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May 11, 2012


Ken Leebow

Unfortunately, our obsession with obesity is taking us down the wrong path. Talking about obesity is safe and diverts us from talking about the real problem ...

The Healthy Librarian

@Ken: If you read the IOM report & watch the documentary you'll realize it's not about name-calling. The consortia responsible for this multi-pronged effort realizes that it's all about the food that is so readily available in groceries & fast-food outlets & schools that has caused the problem. They get it. They mean business. They're hoping for a cultural change that will change---where fresh healthy food is plentiful & costs less--where our palate & tastes change--and when we realize that what we're eating us is killing us. This will take pressure on food manufacturer's, changes in ingredients, a whole massive effort, the same as that for smoking. You have to be educated first to understand the addiction to fat, salt, & sugar & there has to be a source of healthy fresh fast food in our schools, restaurants, & grocery stores.


I don't have HBO is there another way to watch this documentary? Will it be hosted free on the website you provided?


The 2012 Olympic Games will take place in July here in London: official sponsors? Coca-cola and McDonalds. You'd weep if it wasn't so hilarious.

Rebecca Cody

Unfortunately, as long as the big money interests of food processing and pharmaceuticals continue ruling this nation, we will go bust - our health and our nation. I hate feeling so negative about it, and if there is a big enough groundswell coming from the people, it can change. But it will take that. Positive change won't come from on top, but only from the people.

The Healthy Librarian

@Heidi: Yes, it's FREE to Everyone on the Weight of the Nation website---starting on Monday May 14th! Don't miss it.

@Anna: you're so right.

@Rebecca: 100% with you--the change has to come from us! Pretty soon it will be in our own economic & health interests to take control--because health insurance premiums will be tied to our weight & to chronic conditions that are caused by lifestyle. It's already happening. But, then I can't understand why anyone would choose to be sick without first making an all out effort to change what they eat & how they move.


While this special means well it misses the mark. Read Gary Taubes' Newsweek article that tells why and how it misses.

Healthy Librarian

Thanks, Julie. Haven't read Taubes latest piece, yet--but, I know Gary Taubes' take on obesity. Watch the entire special (if you haven't already)--I think they adequately cover all the bases. It's multifactorial--with many contributing causes--agricultural, political, corporate, metabolic, brain, biochemical--change in culture, change in eating habits, increase in caloric consumption, increased amounts of screen time, increase in sitting time at work & home, school lunches, little outside playtime, farm subsidies, advertising, cheap low-nutrient high-caloric readily available food, evolutionary DNA, etc. His meat, low-carb, fat solution isn't the answer--as you'll see with the people who failed on this approach. And it's more than just food!!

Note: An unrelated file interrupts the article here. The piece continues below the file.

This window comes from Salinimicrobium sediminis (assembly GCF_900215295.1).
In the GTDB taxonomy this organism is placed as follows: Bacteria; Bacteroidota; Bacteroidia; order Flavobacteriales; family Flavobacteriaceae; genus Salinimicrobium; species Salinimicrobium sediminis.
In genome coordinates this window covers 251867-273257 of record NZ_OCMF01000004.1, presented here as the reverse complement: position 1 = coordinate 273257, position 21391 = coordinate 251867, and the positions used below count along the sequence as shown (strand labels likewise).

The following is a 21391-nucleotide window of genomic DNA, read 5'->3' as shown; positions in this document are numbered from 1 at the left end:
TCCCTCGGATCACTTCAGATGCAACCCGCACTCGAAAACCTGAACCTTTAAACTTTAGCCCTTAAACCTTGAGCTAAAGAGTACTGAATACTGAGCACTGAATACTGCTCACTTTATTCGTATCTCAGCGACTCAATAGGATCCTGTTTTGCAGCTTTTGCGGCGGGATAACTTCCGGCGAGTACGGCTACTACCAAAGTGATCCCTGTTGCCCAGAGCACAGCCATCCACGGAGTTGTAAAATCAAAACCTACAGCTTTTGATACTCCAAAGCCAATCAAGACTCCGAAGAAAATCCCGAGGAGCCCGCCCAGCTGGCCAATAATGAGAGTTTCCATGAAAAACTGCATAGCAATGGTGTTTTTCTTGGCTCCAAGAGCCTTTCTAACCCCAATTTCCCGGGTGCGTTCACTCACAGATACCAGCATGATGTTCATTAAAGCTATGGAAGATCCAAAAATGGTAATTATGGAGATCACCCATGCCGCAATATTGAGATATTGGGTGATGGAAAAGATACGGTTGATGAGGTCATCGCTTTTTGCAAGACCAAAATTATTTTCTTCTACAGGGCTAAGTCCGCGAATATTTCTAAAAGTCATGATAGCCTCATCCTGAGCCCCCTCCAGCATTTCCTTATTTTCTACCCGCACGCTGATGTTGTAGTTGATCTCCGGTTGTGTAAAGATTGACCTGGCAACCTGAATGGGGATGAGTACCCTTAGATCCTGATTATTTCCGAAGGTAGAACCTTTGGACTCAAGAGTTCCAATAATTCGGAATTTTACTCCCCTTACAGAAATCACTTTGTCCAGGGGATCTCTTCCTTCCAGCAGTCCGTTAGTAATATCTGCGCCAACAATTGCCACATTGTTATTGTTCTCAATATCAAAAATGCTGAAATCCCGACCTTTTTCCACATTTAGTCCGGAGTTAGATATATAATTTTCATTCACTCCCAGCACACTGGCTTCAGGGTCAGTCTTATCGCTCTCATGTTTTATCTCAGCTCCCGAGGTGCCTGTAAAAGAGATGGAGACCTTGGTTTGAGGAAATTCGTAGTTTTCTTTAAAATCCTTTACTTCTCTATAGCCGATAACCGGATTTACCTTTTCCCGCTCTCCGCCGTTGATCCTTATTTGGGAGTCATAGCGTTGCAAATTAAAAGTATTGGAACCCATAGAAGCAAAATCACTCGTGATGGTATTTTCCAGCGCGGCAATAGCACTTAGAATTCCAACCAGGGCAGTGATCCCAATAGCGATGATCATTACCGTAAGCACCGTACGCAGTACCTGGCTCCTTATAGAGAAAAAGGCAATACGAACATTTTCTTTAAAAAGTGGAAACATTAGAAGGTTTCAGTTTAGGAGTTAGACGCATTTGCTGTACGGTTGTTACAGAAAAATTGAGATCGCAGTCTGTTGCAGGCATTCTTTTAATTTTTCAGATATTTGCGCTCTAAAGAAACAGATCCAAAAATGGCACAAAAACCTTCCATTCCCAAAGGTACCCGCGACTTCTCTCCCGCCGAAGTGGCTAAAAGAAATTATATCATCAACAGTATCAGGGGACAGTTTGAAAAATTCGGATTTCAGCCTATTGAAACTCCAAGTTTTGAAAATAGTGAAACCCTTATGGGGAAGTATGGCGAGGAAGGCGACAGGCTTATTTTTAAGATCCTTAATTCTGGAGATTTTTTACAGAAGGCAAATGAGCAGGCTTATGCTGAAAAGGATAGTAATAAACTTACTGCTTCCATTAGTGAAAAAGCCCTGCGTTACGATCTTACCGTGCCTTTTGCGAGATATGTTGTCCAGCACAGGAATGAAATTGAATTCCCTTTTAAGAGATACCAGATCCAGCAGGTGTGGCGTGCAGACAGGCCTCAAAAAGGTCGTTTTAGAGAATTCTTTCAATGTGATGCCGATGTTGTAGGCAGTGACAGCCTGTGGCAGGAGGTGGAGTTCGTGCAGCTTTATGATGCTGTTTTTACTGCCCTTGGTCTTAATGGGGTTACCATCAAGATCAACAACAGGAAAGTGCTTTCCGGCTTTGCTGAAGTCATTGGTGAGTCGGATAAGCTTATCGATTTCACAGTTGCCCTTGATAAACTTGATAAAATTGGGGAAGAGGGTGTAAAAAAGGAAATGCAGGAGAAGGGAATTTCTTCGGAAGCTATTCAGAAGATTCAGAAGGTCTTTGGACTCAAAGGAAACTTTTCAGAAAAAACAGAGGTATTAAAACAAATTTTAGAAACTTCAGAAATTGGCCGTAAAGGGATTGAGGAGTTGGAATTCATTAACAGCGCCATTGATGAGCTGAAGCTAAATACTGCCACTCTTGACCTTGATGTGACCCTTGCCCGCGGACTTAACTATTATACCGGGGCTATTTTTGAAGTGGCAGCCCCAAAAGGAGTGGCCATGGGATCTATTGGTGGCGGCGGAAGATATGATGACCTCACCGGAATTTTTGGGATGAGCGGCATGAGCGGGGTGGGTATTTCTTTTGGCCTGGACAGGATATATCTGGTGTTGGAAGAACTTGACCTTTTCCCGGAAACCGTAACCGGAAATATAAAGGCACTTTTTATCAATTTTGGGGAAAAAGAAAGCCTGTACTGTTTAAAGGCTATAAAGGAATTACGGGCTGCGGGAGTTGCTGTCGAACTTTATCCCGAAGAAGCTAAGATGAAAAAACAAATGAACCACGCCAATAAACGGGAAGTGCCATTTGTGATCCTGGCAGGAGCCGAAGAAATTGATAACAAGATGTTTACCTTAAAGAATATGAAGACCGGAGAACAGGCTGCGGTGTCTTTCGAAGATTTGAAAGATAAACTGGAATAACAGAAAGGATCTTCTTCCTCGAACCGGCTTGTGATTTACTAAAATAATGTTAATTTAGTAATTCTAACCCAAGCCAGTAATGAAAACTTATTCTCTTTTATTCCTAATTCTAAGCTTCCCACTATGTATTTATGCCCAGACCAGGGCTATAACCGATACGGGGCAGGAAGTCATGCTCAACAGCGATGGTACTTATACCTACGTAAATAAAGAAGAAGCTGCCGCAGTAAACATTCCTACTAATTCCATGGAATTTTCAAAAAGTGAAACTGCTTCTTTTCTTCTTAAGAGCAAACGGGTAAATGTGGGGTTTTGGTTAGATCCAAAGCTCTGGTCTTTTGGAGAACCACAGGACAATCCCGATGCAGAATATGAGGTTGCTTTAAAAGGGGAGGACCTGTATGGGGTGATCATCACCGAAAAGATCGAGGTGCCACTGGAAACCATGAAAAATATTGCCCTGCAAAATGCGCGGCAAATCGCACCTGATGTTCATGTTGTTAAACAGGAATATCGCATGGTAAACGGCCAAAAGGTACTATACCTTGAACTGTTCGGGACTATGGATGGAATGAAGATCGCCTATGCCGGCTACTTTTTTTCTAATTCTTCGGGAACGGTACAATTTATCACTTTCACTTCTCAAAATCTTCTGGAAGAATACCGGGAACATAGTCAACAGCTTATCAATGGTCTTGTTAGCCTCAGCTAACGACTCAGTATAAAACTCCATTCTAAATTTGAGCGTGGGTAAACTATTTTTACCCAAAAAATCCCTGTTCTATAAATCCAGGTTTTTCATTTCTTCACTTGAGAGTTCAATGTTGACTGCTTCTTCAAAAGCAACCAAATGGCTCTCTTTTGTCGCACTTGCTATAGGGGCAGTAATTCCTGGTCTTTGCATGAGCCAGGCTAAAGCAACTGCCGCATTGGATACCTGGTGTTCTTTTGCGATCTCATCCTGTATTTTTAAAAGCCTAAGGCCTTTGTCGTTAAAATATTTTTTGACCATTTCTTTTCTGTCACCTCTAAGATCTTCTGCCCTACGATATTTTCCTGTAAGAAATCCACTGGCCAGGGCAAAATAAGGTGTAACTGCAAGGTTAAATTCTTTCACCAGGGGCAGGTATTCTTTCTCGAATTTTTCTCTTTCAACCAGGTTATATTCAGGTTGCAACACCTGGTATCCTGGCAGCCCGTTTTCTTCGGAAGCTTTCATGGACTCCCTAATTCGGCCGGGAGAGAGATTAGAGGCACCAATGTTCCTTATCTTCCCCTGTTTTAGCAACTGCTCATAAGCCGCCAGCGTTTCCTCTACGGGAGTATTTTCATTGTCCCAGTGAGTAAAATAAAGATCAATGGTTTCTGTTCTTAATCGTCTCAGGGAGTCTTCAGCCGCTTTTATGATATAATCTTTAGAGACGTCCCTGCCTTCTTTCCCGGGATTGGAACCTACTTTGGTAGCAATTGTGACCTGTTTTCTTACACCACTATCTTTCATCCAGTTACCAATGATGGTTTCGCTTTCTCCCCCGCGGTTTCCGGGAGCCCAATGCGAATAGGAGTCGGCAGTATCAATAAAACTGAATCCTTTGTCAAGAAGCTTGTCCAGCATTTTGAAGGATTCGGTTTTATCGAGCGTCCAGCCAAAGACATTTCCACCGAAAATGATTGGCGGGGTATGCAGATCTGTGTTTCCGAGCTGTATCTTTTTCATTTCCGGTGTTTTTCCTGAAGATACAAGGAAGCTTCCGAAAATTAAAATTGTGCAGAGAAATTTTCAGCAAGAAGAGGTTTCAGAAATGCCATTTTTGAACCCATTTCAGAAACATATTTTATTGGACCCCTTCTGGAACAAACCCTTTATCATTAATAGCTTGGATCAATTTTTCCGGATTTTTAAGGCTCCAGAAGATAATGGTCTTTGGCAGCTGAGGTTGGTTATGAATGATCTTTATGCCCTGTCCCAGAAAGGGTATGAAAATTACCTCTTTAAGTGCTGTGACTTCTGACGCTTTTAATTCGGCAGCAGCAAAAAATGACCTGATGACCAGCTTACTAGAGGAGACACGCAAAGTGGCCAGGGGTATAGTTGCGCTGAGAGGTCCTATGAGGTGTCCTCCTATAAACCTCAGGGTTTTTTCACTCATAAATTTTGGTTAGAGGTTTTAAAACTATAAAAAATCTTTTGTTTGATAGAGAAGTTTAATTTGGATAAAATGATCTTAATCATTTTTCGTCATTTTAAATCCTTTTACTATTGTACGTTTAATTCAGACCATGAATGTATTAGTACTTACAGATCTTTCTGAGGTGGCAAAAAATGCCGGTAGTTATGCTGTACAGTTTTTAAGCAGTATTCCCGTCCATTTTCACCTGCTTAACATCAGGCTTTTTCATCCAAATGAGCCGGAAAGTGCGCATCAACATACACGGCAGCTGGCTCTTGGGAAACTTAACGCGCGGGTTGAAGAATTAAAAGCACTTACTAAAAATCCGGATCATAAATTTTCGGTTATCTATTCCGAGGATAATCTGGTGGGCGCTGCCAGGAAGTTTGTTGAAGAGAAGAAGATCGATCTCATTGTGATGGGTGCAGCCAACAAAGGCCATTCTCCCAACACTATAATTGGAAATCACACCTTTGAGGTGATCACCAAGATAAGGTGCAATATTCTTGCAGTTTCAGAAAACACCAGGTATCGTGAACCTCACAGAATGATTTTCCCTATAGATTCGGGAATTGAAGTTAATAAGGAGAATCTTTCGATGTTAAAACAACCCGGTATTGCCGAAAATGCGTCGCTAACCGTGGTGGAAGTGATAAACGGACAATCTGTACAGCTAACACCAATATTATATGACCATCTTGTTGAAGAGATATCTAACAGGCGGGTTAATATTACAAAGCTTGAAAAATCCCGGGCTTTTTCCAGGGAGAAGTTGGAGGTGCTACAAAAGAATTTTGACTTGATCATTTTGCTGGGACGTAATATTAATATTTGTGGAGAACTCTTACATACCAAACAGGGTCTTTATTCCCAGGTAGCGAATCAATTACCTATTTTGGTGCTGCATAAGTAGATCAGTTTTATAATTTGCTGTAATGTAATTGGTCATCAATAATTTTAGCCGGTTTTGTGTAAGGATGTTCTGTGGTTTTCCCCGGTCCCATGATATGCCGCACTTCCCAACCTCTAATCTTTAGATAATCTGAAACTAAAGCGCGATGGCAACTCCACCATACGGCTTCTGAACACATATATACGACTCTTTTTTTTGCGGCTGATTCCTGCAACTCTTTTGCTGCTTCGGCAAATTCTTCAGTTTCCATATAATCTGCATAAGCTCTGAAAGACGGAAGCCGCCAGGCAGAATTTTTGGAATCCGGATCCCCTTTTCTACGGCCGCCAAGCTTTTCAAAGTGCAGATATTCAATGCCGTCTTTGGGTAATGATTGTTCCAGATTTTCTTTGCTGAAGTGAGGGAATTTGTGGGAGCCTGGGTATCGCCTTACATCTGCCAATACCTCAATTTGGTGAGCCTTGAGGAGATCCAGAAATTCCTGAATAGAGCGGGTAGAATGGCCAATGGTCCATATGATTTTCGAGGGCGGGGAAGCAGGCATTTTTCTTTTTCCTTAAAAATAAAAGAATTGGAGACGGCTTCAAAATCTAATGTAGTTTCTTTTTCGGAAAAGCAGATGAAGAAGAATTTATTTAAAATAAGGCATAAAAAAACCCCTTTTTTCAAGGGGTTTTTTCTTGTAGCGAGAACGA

Healthy Librarian

@Julie: I read the article. Although Taubes quotes parts of the HBO special I can't believe he actually viewed it--or paid attention to the entire message. They specifically target sugar--and low-nutrient refined carbs that are cheap & readily available as a key driver in obesity & diabetes. They don't much mention meat--Taubes' champion food. Exercise can rarely counteract a diet full of fat, sugar, & refined carbs--no one has that much time---but, activity matters a lot--and building muscles that can metabolize sugar makes a big difference in preventing obesity, insulin resistance, & type 2 diabetes. Did he miss this part of the documentary? Has he read the diabetes research? I guess we all have our biases--but, eating plant-based no-added oil works for me--and everyone I know who follows this plan. On the other hand I know people who have followed Taubes' plan & they were tired & constipated.


I don't understand the hype about how we need a cultural change that will make "fresh healthy food" plentiful and affordable. Every grocery store I go into has a produce department with just about any kind of fresh fruit or vegetable you could want, and they are always running specials. When you consider our incomes, our food is proportionately much cheaper than most of the world pays. The problem isn't availability, it's preference. Most people walk right past the produce as if it weren't even there...

mistah charley, ph.d.

Maybe the previous poster will better understand the "cultural change" hype about making "fresh healthy food" plentiful and affordable if she believes the following assertions:

1) The kind of grocery stores that she is used to, with well-stocked produce departments, are NOT within everyone's reach, either because of transportation issues or limited income, or both.

2) Even food that you can afford, and is right there at the store, is not really "available" if you have no experience preparing and eating it. As a recent convert to plant-based nutrition, I find myself having a "beginner's experience" at an advanced age with regard to certain dishes. There are lots of other people with very limited experience in buying and cooking the food they eat.

3) Much food - maybe even most food - doesn't pass through the grocery store on its way to the consumer. School lunches, college and workplace and prison cafeterias, fast food and other restaurants, convenience stores on the corner and at the gas station, vending machines, etc. provide a substantial proportion of the food eaten in this country. It's possible for "fresh healthy food" to be available through these distribution channels, but it takes effort.

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